Living with and beyond cancer

Changed attitudes or personal growth

It is common for people who have survived serious illness to say that the experience has changed their outlook on life, particularly if they thought that they might have lost their life through the illness. Some said that although they wouldn’t have chosen to have cancer they are glad about the ways in which it has changed their life for the better. Not everyone feels this way, some said the illness had not changed their life or that there had been no positive outcomes.
Having faced the possibility of death some people said that they now appreciated how short life could be and life now seemed precious and they felt glad to be alive. For some people their new appreciation of life meant being thankful for what they had and not regretting things they lacked. For others it meant seeing the beauty of the natural world around them with fresh eyes.
People who have had cancer often said that it put things in their life into perspective and they no longer took life for granted and valued it more. Making the most of every day and enjoying themselves was now very important. While some took life at a slower pace and spent time appreciating the smaller things in life, others wanted to waste no time and tried to pack in as much activity as possible, sometimes making spontaneous decisions to do things. Wendy felt it was important to make the time to do nice things, like seeing friends or family. A man who’d had testicular cancer 6 years ago said that he had resumed doing hobbies that he had enjoyed when younger. A man who had survived testicular cancer for 15 years said that he always wanted to remember his cancer so he would never take life for granted.
Another common reaction to having had cancer was for people to reassess their priorities, realise what was important in life and make changes to improve its quality in various ways. Some reduced the amount of time they spent working to devote more time to themselves, friends and family, or to hobbies. Others took more holidays abroad to visit places which they’d never been to. A woman who had cervical cancer 8 years ago said that before her illness, “I just saw life as a huge sort of challenge and a big list of jobs really to get through”. She has since given up work and got involved in more spiritual things and says her life has changed fundamentally. One woman said that she found it difficult to take more time for herself while she was still working full-time and had young children. Another said she was now able to say no to things she didn’t want to do. A man who had testicular cancer in his twenties said it made him realise that he should make financial provision for his wife despite his relative youth, so he updated his insurance policies.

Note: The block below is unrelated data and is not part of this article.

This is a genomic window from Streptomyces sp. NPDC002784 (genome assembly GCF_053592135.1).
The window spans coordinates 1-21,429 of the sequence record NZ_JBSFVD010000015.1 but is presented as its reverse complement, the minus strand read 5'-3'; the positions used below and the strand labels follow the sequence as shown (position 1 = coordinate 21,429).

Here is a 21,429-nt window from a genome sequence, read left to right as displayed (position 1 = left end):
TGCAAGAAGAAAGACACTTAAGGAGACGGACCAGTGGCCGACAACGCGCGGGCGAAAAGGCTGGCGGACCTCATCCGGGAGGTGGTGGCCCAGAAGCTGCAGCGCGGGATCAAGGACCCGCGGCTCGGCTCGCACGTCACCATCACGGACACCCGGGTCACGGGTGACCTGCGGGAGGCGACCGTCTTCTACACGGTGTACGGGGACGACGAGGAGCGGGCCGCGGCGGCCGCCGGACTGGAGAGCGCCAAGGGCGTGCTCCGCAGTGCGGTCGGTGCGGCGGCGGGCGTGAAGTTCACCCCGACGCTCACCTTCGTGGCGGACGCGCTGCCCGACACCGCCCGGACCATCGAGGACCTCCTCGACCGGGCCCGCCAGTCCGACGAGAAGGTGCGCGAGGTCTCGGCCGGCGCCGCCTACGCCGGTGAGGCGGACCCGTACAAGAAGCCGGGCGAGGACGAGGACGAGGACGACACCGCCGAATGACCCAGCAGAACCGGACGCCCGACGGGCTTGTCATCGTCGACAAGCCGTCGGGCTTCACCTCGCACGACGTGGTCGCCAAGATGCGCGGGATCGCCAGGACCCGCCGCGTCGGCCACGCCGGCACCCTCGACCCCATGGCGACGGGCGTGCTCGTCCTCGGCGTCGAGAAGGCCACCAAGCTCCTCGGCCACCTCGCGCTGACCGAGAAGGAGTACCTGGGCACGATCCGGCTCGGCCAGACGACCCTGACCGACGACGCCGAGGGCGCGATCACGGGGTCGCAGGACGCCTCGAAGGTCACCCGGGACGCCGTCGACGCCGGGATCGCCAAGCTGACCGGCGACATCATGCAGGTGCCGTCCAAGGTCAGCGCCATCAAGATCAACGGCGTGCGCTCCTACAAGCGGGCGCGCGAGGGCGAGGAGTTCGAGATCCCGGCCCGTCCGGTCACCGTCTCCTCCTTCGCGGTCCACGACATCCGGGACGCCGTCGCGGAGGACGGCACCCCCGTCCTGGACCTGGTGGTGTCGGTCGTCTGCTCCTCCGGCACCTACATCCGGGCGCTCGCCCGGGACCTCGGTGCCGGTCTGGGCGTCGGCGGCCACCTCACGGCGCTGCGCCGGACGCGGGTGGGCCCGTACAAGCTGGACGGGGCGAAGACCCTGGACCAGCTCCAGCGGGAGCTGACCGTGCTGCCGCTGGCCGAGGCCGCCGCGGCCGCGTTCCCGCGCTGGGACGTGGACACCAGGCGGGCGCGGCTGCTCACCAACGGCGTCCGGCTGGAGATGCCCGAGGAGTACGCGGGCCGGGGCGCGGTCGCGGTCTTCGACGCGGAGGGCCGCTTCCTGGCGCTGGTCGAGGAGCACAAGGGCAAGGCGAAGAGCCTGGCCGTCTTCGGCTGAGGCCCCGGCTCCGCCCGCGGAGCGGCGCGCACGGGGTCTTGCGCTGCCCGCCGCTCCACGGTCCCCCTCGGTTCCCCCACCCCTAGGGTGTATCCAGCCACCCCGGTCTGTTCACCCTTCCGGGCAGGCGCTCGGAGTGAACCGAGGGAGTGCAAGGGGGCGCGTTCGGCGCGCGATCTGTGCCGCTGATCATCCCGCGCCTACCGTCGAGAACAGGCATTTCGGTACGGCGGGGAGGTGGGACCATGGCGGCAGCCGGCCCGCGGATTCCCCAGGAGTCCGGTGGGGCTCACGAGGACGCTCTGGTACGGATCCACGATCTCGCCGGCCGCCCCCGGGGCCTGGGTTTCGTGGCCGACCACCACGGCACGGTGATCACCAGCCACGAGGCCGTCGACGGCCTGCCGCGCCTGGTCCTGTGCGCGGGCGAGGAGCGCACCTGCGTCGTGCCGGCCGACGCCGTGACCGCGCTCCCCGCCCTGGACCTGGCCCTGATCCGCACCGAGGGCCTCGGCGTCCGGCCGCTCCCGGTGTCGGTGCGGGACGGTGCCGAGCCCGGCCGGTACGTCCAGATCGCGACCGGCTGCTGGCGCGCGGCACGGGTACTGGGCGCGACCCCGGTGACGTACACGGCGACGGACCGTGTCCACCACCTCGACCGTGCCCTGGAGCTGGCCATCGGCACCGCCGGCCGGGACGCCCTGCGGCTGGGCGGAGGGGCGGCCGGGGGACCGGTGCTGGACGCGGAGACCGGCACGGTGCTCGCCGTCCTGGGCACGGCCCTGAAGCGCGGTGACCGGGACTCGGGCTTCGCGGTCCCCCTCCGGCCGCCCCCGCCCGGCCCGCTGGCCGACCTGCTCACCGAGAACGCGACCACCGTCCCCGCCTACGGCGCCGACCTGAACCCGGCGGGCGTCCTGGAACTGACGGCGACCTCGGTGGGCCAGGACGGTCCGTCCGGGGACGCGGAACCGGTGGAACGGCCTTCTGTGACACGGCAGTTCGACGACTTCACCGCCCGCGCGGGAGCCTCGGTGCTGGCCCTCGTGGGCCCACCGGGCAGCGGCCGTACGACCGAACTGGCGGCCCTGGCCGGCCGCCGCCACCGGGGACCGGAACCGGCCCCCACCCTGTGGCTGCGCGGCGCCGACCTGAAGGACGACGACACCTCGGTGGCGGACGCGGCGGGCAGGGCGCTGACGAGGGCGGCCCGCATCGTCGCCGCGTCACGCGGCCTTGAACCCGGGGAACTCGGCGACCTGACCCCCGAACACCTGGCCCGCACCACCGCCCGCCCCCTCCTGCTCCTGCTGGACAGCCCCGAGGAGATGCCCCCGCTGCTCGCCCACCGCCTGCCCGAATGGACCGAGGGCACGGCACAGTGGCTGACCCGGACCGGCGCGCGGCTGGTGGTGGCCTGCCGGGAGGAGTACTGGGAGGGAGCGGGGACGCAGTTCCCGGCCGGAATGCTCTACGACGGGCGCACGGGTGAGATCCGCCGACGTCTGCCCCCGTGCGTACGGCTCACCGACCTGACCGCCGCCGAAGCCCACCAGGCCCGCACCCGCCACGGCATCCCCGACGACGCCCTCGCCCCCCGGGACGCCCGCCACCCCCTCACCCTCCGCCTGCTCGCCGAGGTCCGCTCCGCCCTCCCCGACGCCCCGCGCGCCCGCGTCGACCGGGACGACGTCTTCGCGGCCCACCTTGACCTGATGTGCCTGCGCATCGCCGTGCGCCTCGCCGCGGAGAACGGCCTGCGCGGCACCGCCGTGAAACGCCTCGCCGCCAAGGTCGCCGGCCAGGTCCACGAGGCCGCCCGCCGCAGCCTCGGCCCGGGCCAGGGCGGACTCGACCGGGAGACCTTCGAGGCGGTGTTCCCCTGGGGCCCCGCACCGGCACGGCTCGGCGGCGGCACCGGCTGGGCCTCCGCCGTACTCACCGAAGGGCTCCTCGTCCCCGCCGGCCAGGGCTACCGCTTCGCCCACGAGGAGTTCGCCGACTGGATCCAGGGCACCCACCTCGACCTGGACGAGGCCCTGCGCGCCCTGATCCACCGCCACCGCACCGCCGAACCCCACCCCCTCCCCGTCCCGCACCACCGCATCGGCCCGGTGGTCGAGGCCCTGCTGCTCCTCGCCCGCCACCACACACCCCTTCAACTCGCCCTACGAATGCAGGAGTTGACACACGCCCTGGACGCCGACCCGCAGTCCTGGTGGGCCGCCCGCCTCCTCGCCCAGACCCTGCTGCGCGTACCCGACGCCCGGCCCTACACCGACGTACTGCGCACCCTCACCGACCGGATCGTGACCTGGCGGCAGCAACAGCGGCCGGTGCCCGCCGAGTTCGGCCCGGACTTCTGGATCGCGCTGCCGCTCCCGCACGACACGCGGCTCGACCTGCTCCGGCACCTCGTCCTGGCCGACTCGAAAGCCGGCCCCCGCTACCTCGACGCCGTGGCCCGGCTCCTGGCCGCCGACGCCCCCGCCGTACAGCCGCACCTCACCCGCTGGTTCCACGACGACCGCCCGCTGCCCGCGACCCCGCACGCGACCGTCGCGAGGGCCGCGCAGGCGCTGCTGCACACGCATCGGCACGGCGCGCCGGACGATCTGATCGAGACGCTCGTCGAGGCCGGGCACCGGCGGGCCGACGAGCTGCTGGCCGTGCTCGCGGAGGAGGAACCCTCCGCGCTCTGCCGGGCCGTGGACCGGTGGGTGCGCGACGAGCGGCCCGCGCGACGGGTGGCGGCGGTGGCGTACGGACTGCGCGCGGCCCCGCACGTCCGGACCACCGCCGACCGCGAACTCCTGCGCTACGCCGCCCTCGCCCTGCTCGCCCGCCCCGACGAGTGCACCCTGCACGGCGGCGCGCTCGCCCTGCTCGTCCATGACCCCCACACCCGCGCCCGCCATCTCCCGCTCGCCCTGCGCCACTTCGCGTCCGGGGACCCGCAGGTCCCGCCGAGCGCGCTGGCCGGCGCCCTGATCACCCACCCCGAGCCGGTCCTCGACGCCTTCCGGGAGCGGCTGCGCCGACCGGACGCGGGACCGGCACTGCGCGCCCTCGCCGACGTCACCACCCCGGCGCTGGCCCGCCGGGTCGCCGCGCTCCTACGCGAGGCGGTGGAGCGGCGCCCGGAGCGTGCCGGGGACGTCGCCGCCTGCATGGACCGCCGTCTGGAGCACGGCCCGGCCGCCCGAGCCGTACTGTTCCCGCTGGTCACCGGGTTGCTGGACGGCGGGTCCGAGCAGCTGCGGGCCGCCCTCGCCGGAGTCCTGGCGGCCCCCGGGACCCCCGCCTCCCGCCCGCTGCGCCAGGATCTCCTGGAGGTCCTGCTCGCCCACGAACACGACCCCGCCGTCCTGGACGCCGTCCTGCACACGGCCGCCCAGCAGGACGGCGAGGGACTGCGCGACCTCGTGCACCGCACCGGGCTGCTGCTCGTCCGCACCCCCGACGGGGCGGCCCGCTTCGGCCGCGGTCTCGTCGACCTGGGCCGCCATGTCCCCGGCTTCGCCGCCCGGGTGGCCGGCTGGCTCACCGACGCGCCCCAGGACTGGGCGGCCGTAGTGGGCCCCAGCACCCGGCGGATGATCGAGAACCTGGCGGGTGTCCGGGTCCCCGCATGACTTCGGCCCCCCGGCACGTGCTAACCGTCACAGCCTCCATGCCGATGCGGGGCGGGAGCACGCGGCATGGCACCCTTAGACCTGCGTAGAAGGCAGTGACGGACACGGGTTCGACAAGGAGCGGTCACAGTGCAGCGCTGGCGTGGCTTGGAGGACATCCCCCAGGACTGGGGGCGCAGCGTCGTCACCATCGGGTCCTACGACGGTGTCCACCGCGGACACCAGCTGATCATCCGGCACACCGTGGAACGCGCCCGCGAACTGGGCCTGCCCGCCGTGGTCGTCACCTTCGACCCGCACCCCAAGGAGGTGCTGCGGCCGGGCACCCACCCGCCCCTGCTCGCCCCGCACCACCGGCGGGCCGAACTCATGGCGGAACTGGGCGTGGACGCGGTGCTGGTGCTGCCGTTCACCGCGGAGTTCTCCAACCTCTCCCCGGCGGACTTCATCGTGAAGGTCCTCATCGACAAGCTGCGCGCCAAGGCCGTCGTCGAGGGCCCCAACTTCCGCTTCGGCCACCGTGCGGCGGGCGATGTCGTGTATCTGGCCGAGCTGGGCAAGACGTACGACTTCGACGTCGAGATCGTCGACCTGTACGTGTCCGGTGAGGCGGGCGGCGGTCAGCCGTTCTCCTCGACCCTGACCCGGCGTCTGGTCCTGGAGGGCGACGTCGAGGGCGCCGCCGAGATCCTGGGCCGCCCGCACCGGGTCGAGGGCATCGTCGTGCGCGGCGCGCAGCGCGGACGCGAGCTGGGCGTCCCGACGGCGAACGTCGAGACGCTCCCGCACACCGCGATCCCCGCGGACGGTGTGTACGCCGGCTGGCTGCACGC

Another change was to live in the present and do things now that people might not have considered doing before their illness or would have been inclined to put off until later. This commonly involved travelling abroad. Les said that having penile cancer 14 years ago had made him, “grasp life by the balls”, and that, “if I want to do something I’ll just go and do it”.
By contrast, others said they had no desire to rush off and see the world. Pauline said that having colorectal cancer six years ago, “hasn’t made me feel I’ve got to do everything today because I might be dead tomorrow”.
Many people said that because having cancer had helped them to put things in perspective they no longer worried about small things that nowadays seemed unimportant to them, such as work, bills or household chores. For example one man said, “Every day since I’ve been out of that hospital I’ve never worried about a dripping tap or a leaking washing machine or does the car need washing or does the grass need cutting”. However, some people still found themselves worrying about little things; one man said, “I get frustrated when I get angry and annoyed at the trivialities of life because there’s no need”, and another said that being petty could be seen as a sign of normality returning.
Having been through serious illness, some people said it had given them greater understanding of other people’s problems, saying they were now more empathetic or compassionate towards others. A few said they felt a bond with other cancer survivors. Others said they had become more tolerant or less judgemental of other people or had more patience. However, a few said they had less time nowadays for people who complained about things or were materialistic.
Dealing with the difficulties of cancer diagnosis and treatment had led some people to discover strengths within themselves that they had been previously unaware of, or they said that the experience had made them a stronger, more positive or confident person. Some said they had learned a lot about themselves in the process and were proud of how they had got through it. Surviving the illness had made people realise that they were capable of handling difficult situations and some now felt equipped to tackle challenges that they would have shied away from before. Others said it had given them the confidence to speak their mind or to talk to people about sensitive topics or things that really mattered.
Some people said that they valued relationships with their friends and family more than they had done before their illness or that those relationships had become closer or more meaningful. One woman said it had made her a better mother. Others were grateful for new relationships they had developed through their illness, for instance with other cancer survivors or health professionals who had looked after them.


​Last reviewed August 2015.

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